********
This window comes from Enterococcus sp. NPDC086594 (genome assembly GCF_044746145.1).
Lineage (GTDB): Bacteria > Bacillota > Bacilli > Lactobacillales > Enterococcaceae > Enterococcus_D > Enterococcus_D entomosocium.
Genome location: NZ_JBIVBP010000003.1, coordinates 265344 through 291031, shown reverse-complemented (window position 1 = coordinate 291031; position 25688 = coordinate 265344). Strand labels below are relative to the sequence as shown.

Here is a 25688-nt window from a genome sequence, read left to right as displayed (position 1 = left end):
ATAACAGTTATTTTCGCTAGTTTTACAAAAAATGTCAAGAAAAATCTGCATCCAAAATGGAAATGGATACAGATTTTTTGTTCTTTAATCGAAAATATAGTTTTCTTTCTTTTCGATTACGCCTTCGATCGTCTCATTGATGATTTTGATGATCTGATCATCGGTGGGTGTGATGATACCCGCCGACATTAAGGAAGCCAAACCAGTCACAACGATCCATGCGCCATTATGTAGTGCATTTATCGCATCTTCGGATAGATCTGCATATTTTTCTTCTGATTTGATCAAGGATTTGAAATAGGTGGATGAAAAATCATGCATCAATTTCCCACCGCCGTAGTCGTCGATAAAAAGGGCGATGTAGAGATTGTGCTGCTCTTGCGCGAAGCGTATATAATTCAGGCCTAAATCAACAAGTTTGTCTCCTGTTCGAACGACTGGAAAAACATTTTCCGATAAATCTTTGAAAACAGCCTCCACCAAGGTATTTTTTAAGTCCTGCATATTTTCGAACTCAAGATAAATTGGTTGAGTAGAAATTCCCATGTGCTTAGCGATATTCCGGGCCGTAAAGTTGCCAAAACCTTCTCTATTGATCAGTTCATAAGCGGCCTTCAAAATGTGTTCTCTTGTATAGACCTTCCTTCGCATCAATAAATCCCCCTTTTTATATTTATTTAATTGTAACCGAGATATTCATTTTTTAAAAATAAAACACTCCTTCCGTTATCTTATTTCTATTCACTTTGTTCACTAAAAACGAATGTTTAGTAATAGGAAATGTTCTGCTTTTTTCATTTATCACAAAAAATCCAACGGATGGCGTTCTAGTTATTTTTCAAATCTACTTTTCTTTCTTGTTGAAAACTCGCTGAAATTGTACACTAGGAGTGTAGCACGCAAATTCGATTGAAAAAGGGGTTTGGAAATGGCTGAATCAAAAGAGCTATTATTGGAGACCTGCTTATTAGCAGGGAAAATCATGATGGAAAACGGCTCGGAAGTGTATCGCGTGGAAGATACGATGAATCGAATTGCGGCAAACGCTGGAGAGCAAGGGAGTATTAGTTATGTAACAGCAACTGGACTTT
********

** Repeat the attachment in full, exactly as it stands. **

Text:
This window comes from Enterococcus sp. NPDC086594 (genome assembly GCF_044746145.1).
Lineage (GTDB): Bacteria > Bacillota > Bacilli > Lactobacillales > Enterococcaceae > Enterococcus_D > Enterococcus_D entomosocium.
Genome location: NZ_JBIVBP010000003.1, coordinates 265344 through 291031, shown reverse-complemented (window position 1 = coordinate 291031; position 25688 = coordinate 265344). Strand labels below are relative to the sequence as shown.

Here is a 25688-nt window from a genome sequence, read left to right as displayed (position 1 = left end):
ATAACAGTTATTTTCGCTAGTTTTACAAAAAATGTCAAGAAAAATCTGCATCCAAAATGGAAATGGATACAGATTTTTTGTTCTTTAATCGAAAATATAGTTTTCTTTCTTTTCGATTACGCCTTCGATCGTCTCATTGATGATTTTGATGATCTGATCATCGGTGGGTGTGATGATACCCGCCGACATTAAGGAAGCCAAACCAGTCACAACGATCCATGCGCCATTATGTAGTGCATTTATCGCATCTTCGGATAGATCTGCATATTTTTCTTCTGATTTGATCAAGGATTTGAAATAGGTGGATGAAAAATCATGCATCAATTTCCCACCGCCGTAGTCGTCGATAAAAAGGGCGATGTAGAGATTGTGCTGCTCTTGCGCGAAGCGTATATAATTCAGGCCTAAATCAACAAGTTTGTCTCCTGTTCGAACGACTGGAAAAACATTTTCCGATAAATCTTTGAAAACAGCCTCCACCAAGGTATTTTTTAAGTCCTGCATATTTTCGAACTCAAGATAAATTGGTTGAGTAGAAATTCCCATGTGCTTAGCGATATTCCGGGCCGTAAAGTTGCCAAAACCTTCTCTATTGATCAGTTCATAAGCGGCCTTCAAAATGTGTTCTCTTGTATAGACCTTCCTTCGCATCAATAAATCCCCCTTTTTATATTTATTTAATTGTAACCGAGATATTCATTTTTTAAAAATAAAACACTCCTTCCGTTATCTTATTTCTATTCACTTTGTTCACTAAAAACGAATGTTTAGTAATAGGAAATGTTCTGCTTTTTTCATTTATCACAAAAAATCCAACGGATGGCGTTCTAGTTATTTTTCAAATCTACTTTTCTTTCTTGTTGAAAACTCGCTGAAATTGTACACTAGGAGTGTAGCACGCAAATTCGATTGAAAAAGGGGTTTGGAAATGGCTGAATCAAAAGAGCTATTATTGGAGACCTGCTTATTAGCAGGGAAAATCATGATGGAAAACGGCTCGGAAGTGTATCGCGTGGAAGATACGATGAATCGAATTGCGGCAAACGCTGGAGAGCAAGGGAGTATTAGTTATGTAACAGCAACTGGACTTT